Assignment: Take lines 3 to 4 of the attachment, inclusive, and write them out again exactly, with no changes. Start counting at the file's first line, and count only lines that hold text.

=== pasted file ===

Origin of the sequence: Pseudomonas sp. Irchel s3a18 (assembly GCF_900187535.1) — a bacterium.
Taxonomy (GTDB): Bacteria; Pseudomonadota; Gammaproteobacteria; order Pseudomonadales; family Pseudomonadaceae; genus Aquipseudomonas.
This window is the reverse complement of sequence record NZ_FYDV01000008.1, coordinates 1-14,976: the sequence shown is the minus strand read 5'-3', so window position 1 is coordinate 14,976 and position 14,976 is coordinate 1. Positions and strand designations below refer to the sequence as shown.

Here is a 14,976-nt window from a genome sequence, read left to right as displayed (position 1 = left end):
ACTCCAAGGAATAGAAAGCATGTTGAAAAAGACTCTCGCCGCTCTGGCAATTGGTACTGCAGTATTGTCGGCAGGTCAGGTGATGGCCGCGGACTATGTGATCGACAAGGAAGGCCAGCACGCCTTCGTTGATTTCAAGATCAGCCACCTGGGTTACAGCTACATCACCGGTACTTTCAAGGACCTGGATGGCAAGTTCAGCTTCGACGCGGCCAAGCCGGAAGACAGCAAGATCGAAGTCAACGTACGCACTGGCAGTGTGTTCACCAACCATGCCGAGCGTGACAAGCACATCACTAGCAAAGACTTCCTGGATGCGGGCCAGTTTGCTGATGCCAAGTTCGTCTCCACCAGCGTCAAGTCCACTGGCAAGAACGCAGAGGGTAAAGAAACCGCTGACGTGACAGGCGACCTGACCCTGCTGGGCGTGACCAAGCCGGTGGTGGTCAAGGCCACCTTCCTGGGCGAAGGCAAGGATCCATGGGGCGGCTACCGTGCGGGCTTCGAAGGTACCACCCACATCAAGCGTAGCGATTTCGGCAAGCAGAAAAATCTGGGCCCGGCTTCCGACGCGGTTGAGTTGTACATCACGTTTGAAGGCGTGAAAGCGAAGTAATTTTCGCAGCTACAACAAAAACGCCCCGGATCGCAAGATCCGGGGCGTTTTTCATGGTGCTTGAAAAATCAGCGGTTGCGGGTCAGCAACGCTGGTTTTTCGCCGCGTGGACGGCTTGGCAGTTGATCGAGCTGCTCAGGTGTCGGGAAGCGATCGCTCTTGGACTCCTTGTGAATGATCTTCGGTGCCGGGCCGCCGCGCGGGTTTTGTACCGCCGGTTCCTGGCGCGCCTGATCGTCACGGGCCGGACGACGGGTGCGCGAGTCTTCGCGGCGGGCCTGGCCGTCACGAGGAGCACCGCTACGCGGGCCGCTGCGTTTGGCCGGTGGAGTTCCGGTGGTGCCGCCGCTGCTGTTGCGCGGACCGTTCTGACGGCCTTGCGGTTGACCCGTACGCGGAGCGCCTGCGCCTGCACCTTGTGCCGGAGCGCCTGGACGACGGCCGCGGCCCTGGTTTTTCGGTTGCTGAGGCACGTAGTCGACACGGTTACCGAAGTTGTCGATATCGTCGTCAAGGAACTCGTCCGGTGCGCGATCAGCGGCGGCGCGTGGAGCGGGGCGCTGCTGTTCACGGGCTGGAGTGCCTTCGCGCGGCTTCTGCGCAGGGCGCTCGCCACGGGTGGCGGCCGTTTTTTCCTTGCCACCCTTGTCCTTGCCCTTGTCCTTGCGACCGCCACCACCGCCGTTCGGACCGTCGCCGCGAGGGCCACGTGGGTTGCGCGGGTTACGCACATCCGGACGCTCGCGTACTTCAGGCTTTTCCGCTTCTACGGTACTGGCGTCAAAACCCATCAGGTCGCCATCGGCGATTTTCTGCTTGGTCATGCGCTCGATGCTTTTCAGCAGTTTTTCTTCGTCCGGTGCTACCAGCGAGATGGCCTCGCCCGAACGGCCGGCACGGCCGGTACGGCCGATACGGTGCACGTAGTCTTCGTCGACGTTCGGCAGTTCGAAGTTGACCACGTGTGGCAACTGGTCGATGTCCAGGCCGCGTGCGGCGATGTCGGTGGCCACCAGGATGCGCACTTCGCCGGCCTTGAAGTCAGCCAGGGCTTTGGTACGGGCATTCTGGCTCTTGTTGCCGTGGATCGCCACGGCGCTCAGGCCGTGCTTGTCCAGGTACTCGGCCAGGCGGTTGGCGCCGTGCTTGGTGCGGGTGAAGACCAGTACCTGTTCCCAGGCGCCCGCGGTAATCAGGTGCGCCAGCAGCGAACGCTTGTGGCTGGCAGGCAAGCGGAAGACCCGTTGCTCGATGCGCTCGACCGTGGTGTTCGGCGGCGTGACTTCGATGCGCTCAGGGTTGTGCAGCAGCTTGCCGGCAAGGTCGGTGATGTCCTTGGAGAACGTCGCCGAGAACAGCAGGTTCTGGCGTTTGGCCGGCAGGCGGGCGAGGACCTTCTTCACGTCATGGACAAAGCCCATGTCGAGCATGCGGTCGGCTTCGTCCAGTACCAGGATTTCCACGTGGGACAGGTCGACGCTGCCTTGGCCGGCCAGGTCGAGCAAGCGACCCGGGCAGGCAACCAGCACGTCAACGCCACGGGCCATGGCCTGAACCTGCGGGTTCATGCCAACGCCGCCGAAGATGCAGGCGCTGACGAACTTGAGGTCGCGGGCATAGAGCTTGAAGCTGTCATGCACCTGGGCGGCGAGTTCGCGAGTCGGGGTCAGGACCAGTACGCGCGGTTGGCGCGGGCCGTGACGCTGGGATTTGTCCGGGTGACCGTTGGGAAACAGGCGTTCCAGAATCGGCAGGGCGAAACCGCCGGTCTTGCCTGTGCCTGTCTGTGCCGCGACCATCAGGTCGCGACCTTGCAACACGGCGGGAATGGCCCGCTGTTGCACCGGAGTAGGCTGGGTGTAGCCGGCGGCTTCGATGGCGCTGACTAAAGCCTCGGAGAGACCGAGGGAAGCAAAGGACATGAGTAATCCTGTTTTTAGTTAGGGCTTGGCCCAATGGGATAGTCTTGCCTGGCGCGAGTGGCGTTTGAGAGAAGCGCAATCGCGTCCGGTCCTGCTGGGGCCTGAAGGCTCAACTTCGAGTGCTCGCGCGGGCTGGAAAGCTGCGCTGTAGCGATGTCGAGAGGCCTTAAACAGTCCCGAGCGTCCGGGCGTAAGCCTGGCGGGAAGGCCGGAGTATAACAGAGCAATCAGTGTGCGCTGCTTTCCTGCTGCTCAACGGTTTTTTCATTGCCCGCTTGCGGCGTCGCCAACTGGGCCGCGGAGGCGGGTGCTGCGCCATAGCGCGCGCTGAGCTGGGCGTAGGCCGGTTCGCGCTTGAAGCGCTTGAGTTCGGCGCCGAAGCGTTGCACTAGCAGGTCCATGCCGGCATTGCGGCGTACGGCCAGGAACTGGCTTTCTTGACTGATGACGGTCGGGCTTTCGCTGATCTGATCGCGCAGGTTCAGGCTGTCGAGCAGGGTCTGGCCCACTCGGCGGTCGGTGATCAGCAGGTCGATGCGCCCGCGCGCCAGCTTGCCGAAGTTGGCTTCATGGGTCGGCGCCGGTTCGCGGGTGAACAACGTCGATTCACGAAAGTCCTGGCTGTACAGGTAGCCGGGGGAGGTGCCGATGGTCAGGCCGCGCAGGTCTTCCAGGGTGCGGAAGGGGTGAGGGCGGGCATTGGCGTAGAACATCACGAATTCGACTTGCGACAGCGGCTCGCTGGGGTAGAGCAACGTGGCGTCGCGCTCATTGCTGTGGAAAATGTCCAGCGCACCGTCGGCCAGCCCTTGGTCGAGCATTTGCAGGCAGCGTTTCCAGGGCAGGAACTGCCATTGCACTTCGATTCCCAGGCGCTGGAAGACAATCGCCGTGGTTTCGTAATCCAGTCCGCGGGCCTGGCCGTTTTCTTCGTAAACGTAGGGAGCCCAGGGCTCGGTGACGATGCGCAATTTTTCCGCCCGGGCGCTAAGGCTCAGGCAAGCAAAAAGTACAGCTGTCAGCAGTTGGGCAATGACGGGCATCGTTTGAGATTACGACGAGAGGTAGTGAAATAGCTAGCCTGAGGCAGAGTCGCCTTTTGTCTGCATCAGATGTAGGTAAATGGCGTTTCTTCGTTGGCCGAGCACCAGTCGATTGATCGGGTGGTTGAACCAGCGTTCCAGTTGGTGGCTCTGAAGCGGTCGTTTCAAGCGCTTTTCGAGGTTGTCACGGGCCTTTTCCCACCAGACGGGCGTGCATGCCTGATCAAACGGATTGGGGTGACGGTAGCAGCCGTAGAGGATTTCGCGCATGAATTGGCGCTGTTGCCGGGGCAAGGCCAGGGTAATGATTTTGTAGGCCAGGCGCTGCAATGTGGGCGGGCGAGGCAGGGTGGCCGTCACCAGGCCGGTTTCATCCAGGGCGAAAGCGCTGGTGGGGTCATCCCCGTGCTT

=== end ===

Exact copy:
This window is the reverse complement of sequence record NZ_FYDV01000008.1, coordinates 1-14,976: the sequence shown is the minus strand read 5'-3', so window position 1 is coordinate 14,976 and position 14,976 is coordinate 1. Positions and strand designations below refer to the sequence as shown.

Here is a 14,976-nt window from a genome sequence, read left to right as displayed (position 1 = left end):